Specifically, should the bankruptcy code be amended to allow judges to force creditors to accept “cramdowns” — forced modifications — on first mortgages on a debtor’s house?
This idea has been floating around for years now, and has never really gotten off the ground. With a big turnover in Congress in the last election, it would be a little surprising, to say the least, to expect much positive reform from the newly installed Congress.
But at least one elected official, U.S. senator Jeff Merkley from Oregon wants to try. He has been speaking very loudly about the need for the current Congress to amend the Bankruptcy Code to allow cramdowns of first mortgages on primary homesteads. The same proposal was attempted by Senator Dick Durbin from Illinois back in 2009, but failed.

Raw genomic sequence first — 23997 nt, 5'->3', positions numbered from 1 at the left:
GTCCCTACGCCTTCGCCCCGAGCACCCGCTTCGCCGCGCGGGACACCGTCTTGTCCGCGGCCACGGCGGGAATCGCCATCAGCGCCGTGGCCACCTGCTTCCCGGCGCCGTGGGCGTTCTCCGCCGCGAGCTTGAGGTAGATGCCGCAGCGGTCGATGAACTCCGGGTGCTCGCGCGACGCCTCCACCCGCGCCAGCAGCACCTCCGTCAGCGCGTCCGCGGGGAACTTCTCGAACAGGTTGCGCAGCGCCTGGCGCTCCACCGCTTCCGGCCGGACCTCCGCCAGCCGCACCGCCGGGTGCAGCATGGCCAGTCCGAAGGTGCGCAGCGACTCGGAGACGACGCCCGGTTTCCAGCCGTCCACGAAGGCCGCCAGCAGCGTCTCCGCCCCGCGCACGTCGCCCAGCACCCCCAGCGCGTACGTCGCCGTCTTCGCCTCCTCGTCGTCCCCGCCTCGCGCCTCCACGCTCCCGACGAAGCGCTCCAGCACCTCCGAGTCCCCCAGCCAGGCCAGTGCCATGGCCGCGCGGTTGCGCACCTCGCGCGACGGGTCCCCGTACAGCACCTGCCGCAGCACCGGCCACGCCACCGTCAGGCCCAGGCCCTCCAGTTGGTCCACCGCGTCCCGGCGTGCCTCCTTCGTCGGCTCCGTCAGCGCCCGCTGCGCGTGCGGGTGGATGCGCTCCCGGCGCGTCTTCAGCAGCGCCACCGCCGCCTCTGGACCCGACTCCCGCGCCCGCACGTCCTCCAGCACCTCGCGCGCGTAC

Senator Merkley’s proposed legislation is comprehensive. It will allow a homeowner to save their homes by reducing the principal to what the house is actually worth, and would also allow the homeowner to craft a financial plan to deal with all of their debts under the Bankruptcy Judge’s supervision. Accordingly, there will be no unfair and deceptive dealings. Everything will be in the open, and the homeowner will not have to live in fear of losing everything that they have ever worked for. As if they haven’t lost enough already.
Merkley’s plan contains another component: he wants to implement a refinancing option to provide homeowners facing foreclosure the option to refinance at current rates and home values.
One of the most important provisions in the Merkley plan would suspend foreclosures while the mortgage modifications were being considered. You never, and I mean never, find anyone who sends in their mortgage modification documents one time and gets an immediate decision. They may be out there, but I haven’t heard about them. More typical are individuals who sent in their paperwork multiple times.
We can only hope Sen. Merkley’s idea gains some traction with the new Congress. Failing that, a lot of folks are going to get mighty frustrated filling in HAMP applications that are bound to be rejected.
By Doug Beaton